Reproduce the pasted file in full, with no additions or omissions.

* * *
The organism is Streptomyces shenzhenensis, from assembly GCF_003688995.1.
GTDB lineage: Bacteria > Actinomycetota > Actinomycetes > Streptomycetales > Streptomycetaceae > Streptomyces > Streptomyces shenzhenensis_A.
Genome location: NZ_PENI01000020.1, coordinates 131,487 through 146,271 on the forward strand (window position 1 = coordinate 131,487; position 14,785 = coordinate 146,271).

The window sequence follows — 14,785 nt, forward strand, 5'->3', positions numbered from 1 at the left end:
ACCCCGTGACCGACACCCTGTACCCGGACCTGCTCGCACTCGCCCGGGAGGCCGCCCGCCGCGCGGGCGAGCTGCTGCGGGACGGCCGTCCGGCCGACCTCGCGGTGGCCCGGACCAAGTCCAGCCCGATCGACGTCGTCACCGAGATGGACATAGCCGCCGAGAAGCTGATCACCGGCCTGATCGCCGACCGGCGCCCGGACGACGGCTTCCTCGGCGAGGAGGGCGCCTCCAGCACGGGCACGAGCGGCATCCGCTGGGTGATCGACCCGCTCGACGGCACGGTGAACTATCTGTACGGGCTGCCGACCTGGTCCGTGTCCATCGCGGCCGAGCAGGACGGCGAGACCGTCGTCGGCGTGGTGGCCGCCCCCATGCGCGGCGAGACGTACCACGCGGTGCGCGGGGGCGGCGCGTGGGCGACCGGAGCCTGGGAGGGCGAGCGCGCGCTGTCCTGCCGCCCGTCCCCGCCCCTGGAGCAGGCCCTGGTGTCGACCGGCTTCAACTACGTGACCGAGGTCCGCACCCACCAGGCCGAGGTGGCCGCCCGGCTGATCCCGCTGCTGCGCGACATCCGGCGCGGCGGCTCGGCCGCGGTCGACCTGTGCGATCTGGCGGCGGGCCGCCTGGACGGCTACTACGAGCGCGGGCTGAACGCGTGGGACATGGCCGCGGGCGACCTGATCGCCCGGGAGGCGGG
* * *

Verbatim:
The organism is Streptomyces shenzhenensis, from assembly GCF_003688995.1.
GTDB lineage: Bacteria > Actinomycetota > Actinomycetes > Streptomycetales > Streptomycetaceae > Streptomyces > Streptomyces shenzhenensis_A.
Genome location: NZ_PENI01000020.1, coordinates 131,487 through 146,271 on the forward strand (window position 1 = coordinate 131,487; position 14,785 = coordinate 146,271).

The window sequence follows — 14,785 nt, forward strand, 5'->3', positions numbered from 1 at the left end:
ACCCCGTGACCGACACCCTGTACCCGGACCTGCTCGCACTCGCCCGGGAGGCCGCCCGCCGCGCGGGCGAGCTGCTGCGGGACGGCCGTCCGGCCGACCTCGCGGTGGCCCGGACCAAGTCCAGCCCGATCGACGTCGTCACCGAGATGGACATAGCCGCCGAGAAGCTGATCACCGGCCTGATCGCCGACCGGCGCCCGGACGACGGCTTCCTCGGCGAGGAGGGCGCCTCCAGCACGGGCACGAGCGGCATCCGCTGGGTGATCGACCCGCTCGACGGCACGGTGAACTATCTGTACGGGCTGCCGACCTGGTCCGTGTCCATCGCGGCCGAGCAGGACGGCGAGACCGTCGTCGGCGTGGTGGCCGCCCCCATGCGCGGCGAGACGTACCACGCGGTGCGCGGGGGCGGCGCGTGGGCGACCGGAGCCTGGGAGGGCGAGCGCGCGCTGTCCTGCCGCCCGTCCCCGCCCCTGGAGCAGGCCCTGGTGTCGACCGGCTTCAACTACGTGACCGAGGTCCGCACCCACCAGGCCGAGGTGGCCGCCCGGCTGATCCCGCTGCTGCGCGACATCCGGCGCGGCGGCTCGGCCGCGGTCGACCTGTGCGATCTGGCGGCGGGCCGCCTGGACGGCTACTACGAGCGCGGGCTGAACGCGTGGGACATGGCCGCGGGCGACCTGATCGCCCGGGAGGCGGG